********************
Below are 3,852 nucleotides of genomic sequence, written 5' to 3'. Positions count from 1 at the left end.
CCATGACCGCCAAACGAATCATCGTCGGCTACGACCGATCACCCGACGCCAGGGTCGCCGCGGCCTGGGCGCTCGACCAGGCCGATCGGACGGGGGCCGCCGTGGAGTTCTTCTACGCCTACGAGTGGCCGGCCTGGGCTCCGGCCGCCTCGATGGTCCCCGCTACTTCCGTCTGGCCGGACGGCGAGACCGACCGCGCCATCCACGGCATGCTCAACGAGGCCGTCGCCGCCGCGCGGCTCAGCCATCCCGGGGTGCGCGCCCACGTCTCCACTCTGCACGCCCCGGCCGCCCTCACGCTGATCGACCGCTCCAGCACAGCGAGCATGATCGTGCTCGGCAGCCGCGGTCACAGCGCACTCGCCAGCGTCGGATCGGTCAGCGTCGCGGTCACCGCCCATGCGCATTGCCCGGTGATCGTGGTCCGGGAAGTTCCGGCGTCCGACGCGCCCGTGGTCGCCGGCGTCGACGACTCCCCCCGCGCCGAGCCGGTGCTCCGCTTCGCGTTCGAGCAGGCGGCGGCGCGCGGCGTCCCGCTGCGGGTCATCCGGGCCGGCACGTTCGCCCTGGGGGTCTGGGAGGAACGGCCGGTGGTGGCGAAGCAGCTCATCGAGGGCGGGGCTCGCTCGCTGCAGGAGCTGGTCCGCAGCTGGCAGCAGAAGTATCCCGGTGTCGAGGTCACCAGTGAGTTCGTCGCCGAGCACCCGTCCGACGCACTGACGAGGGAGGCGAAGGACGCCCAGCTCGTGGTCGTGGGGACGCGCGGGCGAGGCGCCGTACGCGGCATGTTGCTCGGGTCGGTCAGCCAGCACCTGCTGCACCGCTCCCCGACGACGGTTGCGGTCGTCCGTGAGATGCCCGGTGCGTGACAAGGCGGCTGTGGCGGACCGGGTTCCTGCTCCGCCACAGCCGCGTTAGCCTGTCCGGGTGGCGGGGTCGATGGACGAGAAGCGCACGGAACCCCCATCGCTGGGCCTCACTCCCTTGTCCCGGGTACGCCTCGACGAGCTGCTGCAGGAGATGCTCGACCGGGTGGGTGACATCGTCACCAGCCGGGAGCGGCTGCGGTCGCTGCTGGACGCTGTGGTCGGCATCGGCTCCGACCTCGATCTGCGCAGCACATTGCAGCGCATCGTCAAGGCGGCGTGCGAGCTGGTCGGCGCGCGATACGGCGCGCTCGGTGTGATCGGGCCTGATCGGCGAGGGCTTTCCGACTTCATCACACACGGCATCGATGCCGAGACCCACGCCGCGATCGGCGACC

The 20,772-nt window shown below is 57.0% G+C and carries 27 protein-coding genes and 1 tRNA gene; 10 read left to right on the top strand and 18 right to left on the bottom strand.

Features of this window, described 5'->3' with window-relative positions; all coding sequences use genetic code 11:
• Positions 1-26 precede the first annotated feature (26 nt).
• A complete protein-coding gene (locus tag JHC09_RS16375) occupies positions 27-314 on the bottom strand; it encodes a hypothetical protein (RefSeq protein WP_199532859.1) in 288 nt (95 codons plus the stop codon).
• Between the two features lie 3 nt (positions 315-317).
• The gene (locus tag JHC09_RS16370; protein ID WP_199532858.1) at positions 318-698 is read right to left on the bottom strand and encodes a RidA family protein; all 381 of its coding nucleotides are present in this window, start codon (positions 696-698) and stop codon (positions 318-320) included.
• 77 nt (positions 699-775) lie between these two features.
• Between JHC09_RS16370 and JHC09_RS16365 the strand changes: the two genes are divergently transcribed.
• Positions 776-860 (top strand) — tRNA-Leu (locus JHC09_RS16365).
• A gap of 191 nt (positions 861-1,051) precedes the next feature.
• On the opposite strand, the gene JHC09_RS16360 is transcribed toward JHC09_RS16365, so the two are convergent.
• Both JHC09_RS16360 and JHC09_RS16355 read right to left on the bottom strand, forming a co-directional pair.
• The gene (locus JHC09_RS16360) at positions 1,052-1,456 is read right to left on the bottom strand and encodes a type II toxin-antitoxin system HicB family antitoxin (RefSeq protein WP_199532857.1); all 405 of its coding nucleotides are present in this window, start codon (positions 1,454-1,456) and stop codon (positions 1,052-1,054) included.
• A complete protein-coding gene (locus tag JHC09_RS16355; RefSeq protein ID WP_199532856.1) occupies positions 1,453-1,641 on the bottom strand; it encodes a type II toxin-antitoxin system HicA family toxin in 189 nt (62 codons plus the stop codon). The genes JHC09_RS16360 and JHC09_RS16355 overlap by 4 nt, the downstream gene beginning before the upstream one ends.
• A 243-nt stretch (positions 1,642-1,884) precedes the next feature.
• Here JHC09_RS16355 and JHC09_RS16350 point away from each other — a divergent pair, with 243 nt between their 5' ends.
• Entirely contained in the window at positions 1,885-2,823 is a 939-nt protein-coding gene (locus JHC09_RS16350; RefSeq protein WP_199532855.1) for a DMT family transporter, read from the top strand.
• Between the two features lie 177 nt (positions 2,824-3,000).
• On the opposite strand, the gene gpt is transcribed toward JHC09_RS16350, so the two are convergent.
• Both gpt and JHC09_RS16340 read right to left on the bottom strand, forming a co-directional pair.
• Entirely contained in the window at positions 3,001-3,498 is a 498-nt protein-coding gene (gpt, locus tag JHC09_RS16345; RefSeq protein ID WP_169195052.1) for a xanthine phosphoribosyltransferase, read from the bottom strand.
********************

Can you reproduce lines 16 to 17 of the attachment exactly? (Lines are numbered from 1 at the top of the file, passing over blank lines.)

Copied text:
• A complete protein-coding gene (locus tag JHC09_RS16355; RefSeq protein ID WP_199532856.1) occupies positions 1,453-1,641 on the bottom strand; it encodes a type II toxin-antitoxin system HicA family toxin in 189 nt (62 codons plus the stop codon). The genes JHC09_RS16360 and JHC09_RS16355 overlap by 4 nt, the downstream gene beginning before the upstream one ends.
• A 243-nt stretch (positions 1,642-1,884) precedes the next feature.